August 17, 2017

Flannery O’Connor and the Habit of Being

Flannery O'Connor

Flannery O’Connor’s short story Greenleaf has a scene where Mrs. Greenleaf shrieks “Jesus, stab me in the heart!” and falls to the ground, her legs and arms spread out “as if she were trying to wrap them around the earth.”

Mrs. May, watching this, thinks no matter how far her boys have advanced in society, they came from that…

Here’s a picture from the latest Bronner’s newsletter, the famous CHRISTmas store in Frankenmuth, Michigan, considered to be the Christmas capital of the world:

Such a contrast with this picture in today’s Wall Street Journal on the danger that Christians are experiencing in the Middle East. According to the Journal, 54 Iraqi churches have been destroyed:

Both came from this, the holy spot where Jesus was born in Bethlehem:

The criticism of institutions is that in training and educating us, these institutions also institutionalize our vision, for good and evil. Flannery O’Connor wrote to fill in the “blank world” with structure and meaning. Dying of lupus, disfigured from it, and given last rites, she continued to write to her last breath. A devout Catholic, she had no problem writing lines in Greenleaf such as “Mrs. May winced. She thought the word, Jesus, should be kept inside the church building like other words inside the bedroom. She was a good Christian woman with large respect for religion, though she did not, of course, believe any of it was true.”

O’Connor’s letters and writings have made her a “one woman academic industry,” according to one of her biographers, Brad Gooch. Hundreds of letters she wrote were collected into the critically acclaimed The Habit of Being. The letters show her authentic being more so than her novels. Jonathan Yardley, the Washington Post critic, wrote this of her when The Habit of Being was published: “If there is, among the other major figures of American literature, one with religious faith as deep and heartfelt as O’Connor’s, that person does not leap to mind; American writers (and other artists) are more likely to be skeptical about religion than committed to it. Yet religion never descended into religiosity with O’Connor, and it certainly did nothing to ameliorate a sharp sense of humor or tart literary opinions.”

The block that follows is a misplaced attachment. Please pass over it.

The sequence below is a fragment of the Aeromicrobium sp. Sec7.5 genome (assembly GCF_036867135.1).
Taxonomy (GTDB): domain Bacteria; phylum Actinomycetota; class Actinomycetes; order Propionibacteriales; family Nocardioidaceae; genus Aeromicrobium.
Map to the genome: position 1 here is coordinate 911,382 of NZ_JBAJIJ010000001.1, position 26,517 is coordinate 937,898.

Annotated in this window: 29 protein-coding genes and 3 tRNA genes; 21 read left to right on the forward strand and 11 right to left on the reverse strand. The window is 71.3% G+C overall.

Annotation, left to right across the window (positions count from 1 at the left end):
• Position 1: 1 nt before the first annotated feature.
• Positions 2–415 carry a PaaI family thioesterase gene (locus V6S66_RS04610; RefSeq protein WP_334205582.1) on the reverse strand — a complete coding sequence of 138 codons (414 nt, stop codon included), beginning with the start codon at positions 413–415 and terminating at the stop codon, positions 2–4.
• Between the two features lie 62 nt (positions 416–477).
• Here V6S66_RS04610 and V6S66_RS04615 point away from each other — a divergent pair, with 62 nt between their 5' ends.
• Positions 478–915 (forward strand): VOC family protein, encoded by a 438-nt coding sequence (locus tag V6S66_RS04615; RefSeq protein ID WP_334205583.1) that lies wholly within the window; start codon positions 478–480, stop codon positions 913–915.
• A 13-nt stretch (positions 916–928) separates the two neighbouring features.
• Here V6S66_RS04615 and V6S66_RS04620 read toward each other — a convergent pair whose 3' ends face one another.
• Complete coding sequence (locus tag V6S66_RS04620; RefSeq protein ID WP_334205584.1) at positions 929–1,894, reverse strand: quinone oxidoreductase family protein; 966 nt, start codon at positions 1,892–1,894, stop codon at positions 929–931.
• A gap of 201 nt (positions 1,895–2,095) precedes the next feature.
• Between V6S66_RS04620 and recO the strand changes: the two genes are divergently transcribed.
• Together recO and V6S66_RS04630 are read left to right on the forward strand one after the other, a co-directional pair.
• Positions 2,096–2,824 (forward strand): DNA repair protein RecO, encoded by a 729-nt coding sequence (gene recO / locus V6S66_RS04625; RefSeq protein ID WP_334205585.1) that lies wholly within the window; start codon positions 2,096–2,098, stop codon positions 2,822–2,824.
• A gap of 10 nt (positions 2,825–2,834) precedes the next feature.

She was a product of the Writers’ Workshop at the University of Iowa. The writing programs have been criticized for shaping the vision of its students into a heavily structured formula. O’Connor’s novel Wise Blood is criticized for obeying the formula that she learned at Iowa.

But O’Connor’s true self shows in the letters that she wrote in response to almost anyone writing to her. Writing to an agent for the first time, she confesses that she is a slow writer and the novel won’t be finished for another two years. She explains that she sent out the best chapter to a literary magazine and will have to wait for them to reject it and send it back before sending to the agent to consider. She presents herself as a simple, unsophisticated person in her writings, which means her perceptiveness could do a strip search faster than a TSA agent about to go on break.

O’Connor wrote of broken bodies and “eyes that keep on looking.” Christmas decorations in Frankenmuth celebrate peace on earth. Masked gunmen at churches in the Middle East don’t share in the holiday joy. Only a “simple” writer like O’Connor, with penetrating eyes and a broken body, can reconcile the two. She wrote this in one of her letters, explaining the difficulty of writing about grace: “Part of the difficulty of all this is that you write for an audience who doesn’t know what grace is and don’t recognize it when they see it. All my stories are about the action of grace on a character who is not very willing to support it, but most people think of these stories as hard, hopeless, brutal, etc.”

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